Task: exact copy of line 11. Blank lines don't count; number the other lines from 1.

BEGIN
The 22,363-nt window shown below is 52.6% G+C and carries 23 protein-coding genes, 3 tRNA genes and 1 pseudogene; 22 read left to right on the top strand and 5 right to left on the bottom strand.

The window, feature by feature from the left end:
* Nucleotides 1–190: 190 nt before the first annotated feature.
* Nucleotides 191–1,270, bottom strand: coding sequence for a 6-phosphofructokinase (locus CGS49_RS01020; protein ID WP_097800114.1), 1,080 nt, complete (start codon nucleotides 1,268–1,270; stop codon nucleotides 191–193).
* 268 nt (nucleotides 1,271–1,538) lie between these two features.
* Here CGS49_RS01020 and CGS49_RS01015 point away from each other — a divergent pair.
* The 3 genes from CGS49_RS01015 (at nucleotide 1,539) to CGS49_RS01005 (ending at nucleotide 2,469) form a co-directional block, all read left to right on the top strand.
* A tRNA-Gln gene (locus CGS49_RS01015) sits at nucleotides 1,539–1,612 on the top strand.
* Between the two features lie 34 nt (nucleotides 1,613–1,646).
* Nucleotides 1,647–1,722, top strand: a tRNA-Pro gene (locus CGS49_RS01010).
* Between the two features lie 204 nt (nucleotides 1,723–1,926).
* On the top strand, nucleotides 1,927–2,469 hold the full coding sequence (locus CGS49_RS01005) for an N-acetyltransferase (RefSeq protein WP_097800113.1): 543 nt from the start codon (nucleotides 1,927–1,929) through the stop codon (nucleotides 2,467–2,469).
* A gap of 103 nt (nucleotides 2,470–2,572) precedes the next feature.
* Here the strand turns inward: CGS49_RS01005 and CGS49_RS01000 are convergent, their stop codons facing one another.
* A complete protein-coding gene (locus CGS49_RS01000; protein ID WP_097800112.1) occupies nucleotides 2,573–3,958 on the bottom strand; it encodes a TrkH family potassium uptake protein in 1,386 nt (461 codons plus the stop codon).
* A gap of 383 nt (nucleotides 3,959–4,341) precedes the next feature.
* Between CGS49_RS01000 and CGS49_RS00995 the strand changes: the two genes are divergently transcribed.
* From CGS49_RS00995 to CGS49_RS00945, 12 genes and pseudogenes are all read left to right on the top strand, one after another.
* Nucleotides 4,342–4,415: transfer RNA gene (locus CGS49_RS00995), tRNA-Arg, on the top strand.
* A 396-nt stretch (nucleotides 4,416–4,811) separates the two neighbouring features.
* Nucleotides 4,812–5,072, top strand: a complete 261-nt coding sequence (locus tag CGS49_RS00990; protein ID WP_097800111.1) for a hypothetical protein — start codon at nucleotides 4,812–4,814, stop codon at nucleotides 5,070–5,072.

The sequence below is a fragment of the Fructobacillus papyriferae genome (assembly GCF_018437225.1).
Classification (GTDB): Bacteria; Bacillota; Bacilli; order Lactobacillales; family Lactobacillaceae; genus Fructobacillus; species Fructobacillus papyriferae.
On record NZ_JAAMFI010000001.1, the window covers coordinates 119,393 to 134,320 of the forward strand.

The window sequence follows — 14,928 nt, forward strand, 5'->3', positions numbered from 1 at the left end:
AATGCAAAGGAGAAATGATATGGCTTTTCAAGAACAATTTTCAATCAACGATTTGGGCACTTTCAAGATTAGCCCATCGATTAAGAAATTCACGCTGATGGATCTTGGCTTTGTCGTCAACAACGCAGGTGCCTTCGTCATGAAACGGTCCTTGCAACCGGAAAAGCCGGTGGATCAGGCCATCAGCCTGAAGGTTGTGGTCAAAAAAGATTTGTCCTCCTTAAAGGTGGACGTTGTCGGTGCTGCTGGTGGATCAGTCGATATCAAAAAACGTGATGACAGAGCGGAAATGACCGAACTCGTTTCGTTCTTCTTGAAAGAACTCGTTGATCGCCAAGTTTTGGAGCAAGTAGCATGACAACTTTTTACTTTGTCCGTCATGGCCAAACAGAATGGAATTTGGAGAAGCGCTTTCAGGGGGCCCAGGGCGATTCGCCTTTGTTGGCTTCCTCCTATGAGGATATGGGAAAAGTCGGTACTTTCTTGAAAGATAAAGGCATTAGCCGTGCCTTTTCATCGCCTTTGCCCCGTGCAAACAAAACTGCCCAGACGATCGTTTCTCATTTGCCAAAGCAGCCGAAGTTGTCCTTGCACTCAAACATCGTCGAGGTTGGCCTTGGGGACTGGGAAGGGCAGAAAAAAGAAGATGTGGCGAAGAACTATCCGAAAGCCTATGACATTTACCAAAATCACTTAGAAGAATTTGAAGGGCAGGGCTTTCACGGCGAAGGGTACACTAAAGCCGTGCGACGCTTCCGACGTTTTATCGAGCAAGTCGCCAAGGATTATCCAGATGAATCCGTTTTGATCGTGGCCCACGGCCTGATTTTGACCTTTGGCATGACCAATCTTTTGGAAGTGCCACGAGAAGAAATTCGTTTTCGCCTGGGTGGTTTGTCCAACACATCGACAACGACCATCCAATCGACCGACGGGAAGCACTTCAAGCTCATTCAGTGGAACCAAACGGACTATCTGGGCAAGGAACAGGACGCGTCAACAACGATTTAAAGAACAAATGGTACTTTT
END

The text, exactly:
* Between the two features lie 204 nt (nucleotides 1,723–1,926).